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Bacterial Gall of Loropetalums

Read more about Bacterial Loropetalum Gall including symptoms and prevention

Well, here we go again!  This pest has been around for a while but our team hasn’t experienced many homeowners bringing in affected (er, rather infected) plant samples before now.  And much like the now dreaded but common Crepe Myrtle Bark Scale, this issue affects one of our most commonly used, and beloved by many, landscape plants… the loropetalum aka Fringe Flower, pictured in full purple-leaved glory above.

What is loropetalum gall?

It’s a bacterial gall called Pseudomonas savastanoi. This gall is an issue for plants in the olive family, which includes oleander, forsythia, ash privet and as you might have guess, olives.  One reason we expect to see it most on loropetalums is that this is a more commonly used plant and is usually pruned often.  And while gardeners may have a forsythia or two, they often have many loropetalums.

There is a bit of information out there that suggests this particular gall may be a slightly more specific strain of Pseudomonas savastanoi and may not affect all plants in the olive family.  To be safe, we suggest following the sanitation and prevention guidelines listed below on all olive family plants mentioned just above.

What does it do to loropetalums?

There are many different kinds of gall out there, and some are pretty innocuous, posing mostly just aesthetic concerns. This isn’t that. Bacterial gall of loropetalum causes plant decline by girdling, or cutting off nutrients and water to stems and branches above the gall.  The most common indication that this may be present is branch die back, yellowing leaves and leaf drop.

What does loropetalum gall look like?

The first signs of loropetalum gall will look like small bumps on branches. They could easily be mistaken for a pruning scar. As the gall grows large, it ‘opens’ and begins to show ragged, rough edges. Mature loropetalum galls are easily visible thickened, large bumpy areas on plant stems.

How is loropetalum gall transmitted?

Understanding how a disease or insect moves to and infects new material is a vital step in controlling the spread of any pest! Loropetalum gall is spread from infected plant to healthy plant by physical means, meaning primarily through unknowingly pruning an infected plant then moving to another plant for additional pruning, without sterilizing pruning tools in between.  Weather events that open wounds on plants can also allow for gall introduction.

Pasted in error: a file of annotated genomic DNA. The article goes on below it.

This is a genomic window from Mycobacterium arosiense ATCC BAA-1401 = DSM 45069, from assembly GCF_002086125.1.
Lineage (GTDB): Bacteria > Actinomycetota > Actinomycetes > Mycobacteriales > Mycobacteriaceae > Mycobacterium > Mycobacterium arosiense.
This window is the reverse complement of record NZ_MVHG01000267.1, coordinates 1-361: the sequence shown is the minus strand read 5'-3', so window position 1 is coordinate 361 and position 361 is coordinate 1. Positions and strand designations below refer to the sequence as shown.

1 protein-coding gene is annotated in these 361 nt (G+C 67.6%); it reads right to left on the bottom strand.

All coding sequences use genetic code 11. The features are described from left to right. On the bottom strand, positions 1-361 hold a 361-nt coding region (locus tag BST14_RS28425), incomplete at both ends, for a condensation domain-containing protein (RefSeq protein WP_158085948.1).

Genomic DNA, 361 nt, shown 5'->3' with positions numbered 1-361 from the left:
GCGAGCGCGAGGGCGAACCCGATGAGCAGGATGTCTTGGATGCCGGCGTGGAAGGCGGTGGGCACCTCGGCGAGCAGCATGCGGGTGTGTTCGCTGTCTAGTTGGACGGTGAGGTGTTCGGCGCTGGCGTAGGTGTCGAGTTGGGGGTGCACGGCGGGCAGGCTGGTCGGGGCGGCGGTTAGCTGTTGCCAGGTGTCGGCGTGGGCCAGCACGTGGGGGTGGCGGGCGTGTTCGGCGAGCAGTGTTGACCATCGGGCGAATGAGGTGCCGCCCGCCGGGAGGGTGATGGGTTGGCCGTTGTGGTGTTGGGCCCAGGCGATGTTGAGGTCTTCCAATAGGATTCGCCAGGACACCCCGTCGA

So…. what can be done for loropetalum gall?

Sadly, once bacterial gall of loropetalums has been diagnosed, removal and discarding of infected plant material, and careful sterilization of pruning materials on existing healthy loropetalums (and other olive plant family members) is the best course of action. There is still research being done on the potential effectiveness of pruning under the visible gall (then sterilizing pruning tools, of course). Some research shows this can help slow the gall, but still unknown is whether this is a long or short term solution. One thing is for sure, it’s a little risky to leave a known infected plant in your landscape… because all it would take is one forgetful pruning session to spread it throughout your loropetalums.

Isopropyl alcohol and a bleach water solution both work to sterilize pruning materials. Sterilize when moving from one loropetalum plant to another, even if you see no signs of gall.  It can take several months after infection for symptoms to show. Follow up pruning with several applications of copper fungicide for good measure.

Other suggested control methods include pruning loropetalums during dry weather, as the gall spreads more easily in wet conditions.  And speaking of water, it’s recommended to avoid overhead watering and spacing plants well to aid in good air flow.  This is so leaves, branches and stems don’t stay wet too long.

This is another opportunity to bring up timing; when you water matters, especially when it comes to plant diseases.  Avoid watering at night, which allows water to sit on plant materials for a longer period of time.  Instead, water in the early morning, when the sun will soon be present and help dry plant surfaces.

As with many diseases, naturally occurring warm, wet weather provides the ideal environment for disease spread.  There isn’t much we can do about that; we live in Arkansas, where this is our normal spring and fall weather. But following good sanitation practices can help reduce spread.

Bottomline, look loropetalums over before purchasing, watch for signs of gall, remove plants if gall is evident, prune using proper sanitation practices, and proceed with a watchful eye.  Like we mentioned earlier in this post; early signs can be hard to see, this pest is fairly new in our area, and it’s one we don’t want to become more of an issue.